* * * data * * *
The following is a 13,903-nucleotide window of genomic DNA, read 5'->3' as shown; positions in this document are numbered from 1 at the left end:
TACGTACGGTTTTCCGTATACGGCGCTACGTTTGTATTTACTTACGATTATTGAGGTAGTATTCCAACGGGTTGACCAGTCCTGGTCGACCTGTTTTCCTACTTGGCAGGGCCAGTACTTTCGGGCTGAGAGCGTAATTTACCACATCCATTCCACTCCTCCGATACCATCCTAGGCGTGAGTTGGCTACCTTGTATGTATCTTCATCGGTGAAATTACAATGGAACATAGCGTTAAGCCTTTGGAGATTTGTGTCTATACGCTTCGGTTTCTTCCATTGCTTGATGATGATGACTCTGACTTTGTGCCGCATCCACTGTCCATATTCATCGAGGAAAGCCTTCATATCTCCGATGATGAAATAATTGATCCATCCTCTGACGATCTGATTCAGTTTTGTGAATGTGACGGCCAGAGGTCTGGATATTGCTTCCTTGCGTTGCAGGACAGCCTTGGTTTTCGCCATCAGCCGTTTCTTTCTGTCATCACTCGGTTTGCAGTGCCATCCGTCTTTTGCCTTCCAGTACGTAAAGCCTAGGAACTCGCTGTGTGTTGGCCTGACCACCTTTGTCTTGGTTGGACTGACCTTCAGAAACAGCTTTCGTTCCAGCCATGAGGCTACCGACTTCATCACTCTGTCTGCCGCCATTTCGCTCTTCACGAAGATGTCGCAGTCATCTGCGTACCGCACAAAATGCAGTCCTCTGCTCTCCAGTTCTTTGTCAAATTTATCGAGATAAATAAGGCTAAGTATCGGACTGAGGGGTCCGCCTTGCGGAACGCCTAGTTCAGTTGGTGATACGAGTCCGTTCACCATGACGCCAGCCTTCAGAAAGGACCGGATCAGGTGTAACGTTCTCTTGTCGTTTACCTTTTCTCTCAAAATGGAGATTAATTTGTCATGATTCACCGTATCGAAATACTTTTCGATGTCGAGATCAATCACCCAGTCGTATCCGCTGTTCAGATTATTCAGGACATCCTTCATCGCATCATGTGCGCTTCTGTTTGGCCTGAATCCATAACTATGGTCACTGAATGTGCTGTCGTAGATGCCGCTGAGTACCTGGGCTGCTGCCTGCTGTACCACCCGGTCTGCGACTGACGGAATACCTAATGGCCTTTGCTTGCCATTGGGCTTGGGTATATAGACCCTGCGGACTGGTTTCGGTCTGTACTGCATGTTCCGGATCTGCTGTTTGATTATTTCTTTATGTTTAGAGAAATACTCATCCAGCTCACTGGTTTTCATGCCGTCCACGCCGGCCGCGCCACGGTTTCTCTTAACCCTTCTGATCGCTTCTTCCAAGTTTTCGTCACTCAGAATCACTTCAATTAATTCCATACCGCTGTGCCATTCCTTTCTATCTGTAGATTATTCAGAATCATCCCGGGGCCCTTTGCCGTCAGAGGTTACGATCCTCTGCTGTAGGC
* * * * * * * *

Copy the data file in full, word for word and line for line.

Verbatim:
The following is a 13,903-nucleotide window of genomic DNA, read 5'->3' as shown; positions in this document are numbered from 1 at the left end:
TACGTACGGTTTTCCGTATACGGCGCTACGTTTGTATTTACTTACGATTATTGAGGTAGTATTCCAACGGGTTGACCAGTCCTGGTCGACCTGTTTTCCTACTTGGCAGGGCCAGTACTTTCGGGCTGAGAGCGTAATTTACCACATCCATTCCACTCCTCCGATACCATCCTAGGCGTGAGTTGGCTACCTTGTATGTATCTTCATCGGTGAAATTACAATGGAACATAGCGTTAAGCCTTTGGAGATTTGTGTCTATACGCTTCGGTTTCTTCCATTGCTTGATGATGATGACTCTGACTTTGTGCCGCATCCACTGTCCATATTCATCGAGGAAAGCCTTCATATCTCCGATGATGAAATAATTGATCCATCCTCTGACGATCTGATTCAGTTTTGTGAATGTGACGGCCAGAGGTCTGGATATTGCTTCCTTGCGTTGCAGGACAGCCTTGGTTTTCGCCATCAGCCGTTTCTTTCTGTCATCACTCGGTTTGCAGTGCCATCCGTCTTTTGCCTTCCAGTACGTAAAGCCTAGGAACTCGCTGTGTGTTGGCCTGACCACCTTTGTCTTGGTTGGACTGACCTTCAGAAACAGCTTTCGTTCCAGCCATGAGGCTACCGACTTCATCACTCTGTCTGCCGCCATTTCGCTCTTCACGAAGATGTCGCAGTCATCTGCGTACCGCACAAAATGCAGTCCTCTGCTCTCCAGTTCTTTGTCAAATTTATCGAGATAAATAAGGCTAAGTATCGGACTGAGGGGTCCGCCTTGCGGAACGCCTAGTTCAGTTGGTGATACGAGTCCGTTCACCATGACGCCAGCCTTCAGAAAGGACCGGATCAGGTGTAACGTTCTCTTGTCGTTTACCTTTTCTCTCAAAATGGAGATTAATTTGTCATGATTCACCGTATCGAAATACTTTTCGATGTCGAGATCAATCACCCAGTCGTATCCGCTGTTCAGATTATTCAGGACATCCTTCATCGCATCATGTGCGCTTCTGTTTGGCCTGAATCCATAACTATGGTCACTGAATGTGCTGTCGTAGATGCCGCTGAGTACCTGGGCTGCTGCCTGCTGTACCACCCGGTCTGCGACTGACGGAATACCTAATGGCCTTTGCTTGCCATTGGGCTTGGGTATATAGACCCTGCGGACTGGTTTCGGTCTGTACTGCATGTTCCGGATCTGCTGTTTGATTATTTCTTTATGTTTAGAGAAATACTCATCCAGCTCACTGGTTTTCATGCCGTCCACGCCGGCCGCGCCACGGTTTCTCTTAACCCTTCTGATCGCTTCTTCCAAGTTTTCGTCACTCAGAATCACTTCAATTAATTCCATACCGCTGTGCCATTCCTTTCTATCTGTAGATTATTCAGAATCATCCCGGGGCCCTTTGCCGTCAGAGGTTACGATCCTCTGCTGTAGGC